Education Secretary Rod Paige intends to leave job, official says
The Associated Press
"The secretary has been looking at leaving, and he's been in discussion with the White House about the right time to do so," said the official, who spoke on the condition of anonymity.
A Texan like Bush, Paige, 71, rose to prominence as an award-winning superintendent in Houston before becoming the nation's first black education secretary. He has been an outspoken defender of No Child Left Behind, the education law at the center of Bush's domestic agenda.
Paige would be the third member of the Bush Cabinet to make plans to leave since the president won a second term. Attorney General John Ashcroft and Commerce Secretary Don Evans also are departing.
Paige has not formally handed in his resignation, according to the official, who has talked to Paige about his plans.
The administration official said Paige is content to move on after overseeing Bush's education agenda for four years. The official declined to be identified because Paige has yet to resign.
A leading candidate to replace Paige is Margaret Spellings, Bush's domestic policy adviser who helped shape his school agenda when he was the Texas governor. Spellings has a keen interest in schools and may want the Cabinet-level education job.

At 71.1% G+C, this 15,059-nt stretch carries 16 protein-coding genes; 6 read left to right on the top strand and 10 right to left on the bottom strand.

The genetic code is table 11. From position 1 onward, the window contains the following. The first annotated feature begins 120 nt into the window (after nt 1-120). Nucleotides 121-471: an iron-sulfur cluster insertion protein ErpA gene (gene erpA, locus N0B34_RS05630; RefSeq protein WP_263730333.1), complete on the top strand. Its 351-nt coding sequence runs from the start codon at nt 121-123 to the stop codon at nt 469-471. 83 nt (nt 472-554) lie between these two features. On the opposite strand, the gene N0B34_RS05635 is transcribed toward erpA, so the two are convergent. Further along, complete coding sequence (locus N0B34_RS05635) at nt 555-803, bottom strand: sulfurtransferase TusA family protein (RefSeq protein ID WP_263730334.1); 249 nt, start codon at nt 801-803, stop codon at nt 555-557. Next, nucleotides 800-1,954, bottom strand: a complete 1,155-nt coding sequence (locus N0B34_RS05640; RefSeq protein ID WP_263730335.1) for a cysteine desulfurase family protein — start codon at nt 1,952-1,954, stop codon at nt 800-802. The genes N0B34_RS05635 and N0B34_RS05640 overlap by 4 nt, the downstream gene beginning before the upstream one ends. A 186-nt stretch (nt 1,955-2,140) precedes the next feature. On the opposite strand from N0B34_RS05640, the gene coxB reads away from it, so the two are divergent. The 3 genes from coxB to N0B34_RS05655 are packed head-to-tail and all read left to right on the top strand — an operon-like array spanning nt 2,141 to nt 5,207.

Paige has presided over the biggest federal shakeup to education in a generation, a law demanding that schools show improvement among all students, regardless of race or wealth. Paige, who grew up in segregated Mississippi, puts No Child Left Behind in the category of Brown v. Board of Education, the landmark case that ended separating schools by race.
Yet Paige has had rocky moments, with none more glaring that when he called the National Education Association a "terrorist organization" in a private meeting with governors.
He apologized but maintained that the NEA, the nation's largest teachers union, uses "obstructionist scare tactics" in opposing the law. The union called for his resignation.
Many education followers have suggested Bush would seek a change at the top, and that Paige would be content to go after capping his public service career in Washington. But in recent days, some close to Paige have said he's seemed eager to carry on the oversight of the law.
"I talked to him before he gave his speech at the Republican convention, and he seemed to be enjoying his job immensely," Williamson Evers, a Hoover Institution research fellow, said recently. Evers is an informal adviser to the White House and the Education Department.
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